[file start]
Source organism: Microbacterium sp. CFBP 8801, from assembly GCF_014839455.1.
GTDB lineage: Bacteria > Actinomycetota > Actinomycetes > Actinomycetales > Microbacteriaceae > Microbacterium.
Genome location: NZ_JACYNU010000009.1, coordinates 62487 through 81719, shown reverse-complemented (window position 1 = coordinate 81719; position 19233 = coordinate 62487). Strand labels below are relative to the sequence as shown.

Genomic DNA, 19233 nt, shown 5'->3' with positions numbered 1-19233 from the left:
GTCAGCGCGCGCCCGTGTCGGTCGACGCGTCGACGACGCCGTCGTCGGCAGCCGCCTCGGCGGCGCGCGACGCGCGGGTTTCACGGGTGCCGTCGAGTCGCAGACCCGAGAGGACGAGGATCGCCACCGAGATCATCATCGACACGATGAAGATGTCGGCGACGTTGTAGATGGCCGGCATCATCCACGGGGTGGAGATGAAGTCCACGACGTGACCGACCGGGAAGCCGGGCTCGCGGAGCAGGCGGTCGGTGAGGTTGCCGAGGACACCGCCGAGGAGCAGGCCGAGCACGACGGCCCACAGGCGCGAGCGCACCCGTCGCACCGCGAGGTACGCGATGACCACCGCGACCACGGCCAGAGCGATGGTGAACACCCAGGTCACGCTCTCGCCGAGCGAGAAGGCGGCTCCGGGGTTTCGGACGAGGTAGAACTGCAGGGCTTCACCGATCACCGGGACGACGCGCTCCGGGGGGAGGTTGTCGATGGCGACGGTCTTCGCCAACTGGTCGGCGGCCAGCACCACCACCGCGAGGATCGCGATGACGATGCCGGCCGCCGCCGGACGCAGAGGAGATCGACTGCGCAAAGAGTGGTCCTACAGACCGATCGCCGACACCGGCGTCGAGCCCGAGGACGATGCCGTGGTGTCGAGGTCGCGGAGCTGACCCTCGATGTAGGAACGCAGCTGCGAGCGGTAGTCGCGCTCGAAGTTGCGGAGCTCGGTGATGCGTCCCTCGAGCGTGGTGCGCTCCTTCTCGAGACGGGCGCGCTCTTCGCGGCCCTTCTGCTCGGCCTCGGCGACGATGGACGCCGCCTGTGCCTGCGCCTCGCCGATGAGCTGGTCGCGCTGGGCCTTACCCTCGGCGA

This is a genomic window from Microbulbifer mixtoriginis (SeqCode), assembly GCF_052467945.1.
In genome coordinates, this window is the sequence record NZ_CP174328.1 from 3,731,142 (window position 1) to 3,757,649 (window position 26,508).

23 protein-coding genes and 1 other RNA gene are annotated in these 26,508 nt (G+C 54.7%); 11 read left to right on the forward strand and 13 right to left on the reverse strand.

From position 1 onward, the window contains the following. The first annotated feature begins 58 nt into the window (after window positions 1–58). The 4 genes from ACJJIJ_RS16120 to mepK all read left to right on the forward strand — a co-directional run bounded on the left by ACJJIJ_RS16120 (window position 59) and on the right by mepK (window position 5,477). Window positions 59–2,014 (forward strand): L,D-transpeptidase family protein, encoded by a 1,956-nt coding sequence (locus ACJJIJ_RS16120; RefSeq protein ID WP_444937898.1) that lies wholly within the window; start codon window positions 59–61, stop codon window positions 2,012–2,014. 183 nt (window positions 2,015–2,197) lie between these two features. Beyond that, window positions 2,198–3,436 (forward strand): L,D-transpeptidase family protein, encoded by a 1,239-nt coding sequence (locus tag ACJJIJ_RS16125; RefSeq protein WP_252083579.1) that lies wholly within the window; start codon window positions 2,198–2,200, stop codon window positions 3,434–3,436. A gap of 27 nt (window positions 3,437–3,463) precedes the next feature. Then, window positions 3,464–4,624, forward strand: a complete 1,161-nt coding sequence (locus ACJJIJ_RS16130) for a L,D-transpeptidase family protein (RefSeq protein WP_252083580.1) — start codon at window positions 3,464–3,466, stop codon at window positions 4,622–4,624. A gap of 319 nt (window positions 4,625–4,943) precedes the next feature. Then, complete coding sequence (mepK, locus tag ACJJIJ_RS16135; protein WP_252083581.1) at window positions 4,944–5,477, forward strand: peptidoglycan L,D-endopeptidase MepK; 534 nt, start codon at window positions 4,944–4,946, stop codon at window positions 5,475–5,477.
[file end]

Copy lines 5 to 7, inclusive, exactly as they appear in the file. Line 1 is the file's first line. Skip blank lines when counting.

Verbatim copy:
GTCAGCGCGCGCCCGTGTCGGTCGACGCGTCGACGACGCCGTCGTCGGCAGCCGCCTCGGCGGCGCGCGACGCGCGGGTTTCACGGGTGCCGTCGAGTCGCAGACCCGAGAGGACGAGGATCGCCACCGAGATCATCATCGACACGATGAAGATGTCGGCGACGTTGTAGATGGCCGGCATCATCCACGGGGTGGAGATGAAGTCCACGACGTGACCGACCGGGAAGCCGGGCTCGCGGAGCAGGCGGTCGGTGAGGTTGCCGAGGACACCGCCGAGGAGCAGGCCGAGCACGACGGCCCACAGGCGCGAGCGCACCCGTCGCACCGCGAGGTACGCGATGACCACCGCGACCACGGCCAGAGCGATGGTGAACACCCAGGTCACGCTCTCGCCGAGCGAGAAGGCGGCTCCGGGGTTTCGGACGAGGTAGAACTGCAGGGCTTCACCGATCACCGGGACGACGCGCTCCGGGGGGAGGTTGTCGATGGCGACGGTCTTCGCCAACTGGTCGGCGGCCAGCACCACCACCGCGAGGATCGCGATGACGATGCCGGCCGCCGCCGGACGCAGAGGAGATCGACTGCGCAAAGAGTGGTCCTACAGACCGATCGCCGACACCGGCGTCGAGCCCGAGGACGATGCCGTGGTGTCGAGGTCGCGGAGCTGACCCTCGATGTAGGAACGCAGCTGCGAGCGGTAGTCGCGCTCGAAGTTGCGGAGCTCGGTGATGCGTCCCTCGAGCGTGGTGCGCTCCTTCTCGAGACGGGCGCGCTCTTCGCGGCCCTTCTGCTCGGCCTCGGCGACGATGGACGCCGCCTGTGCCTGCGCCTCGCCGATGAGCTGGTCGCGCTGGGCCTTACCCTCGGCGA

This is a genomic window from Microbulbifer mixtoriginis (SeqCode), assembly GCF_052467945.1.
In genome coordinates, this window is the sequence record NZ_CP174328.1 from 3,731,142 (window position 1) to 3,757,649 (window position 26,508).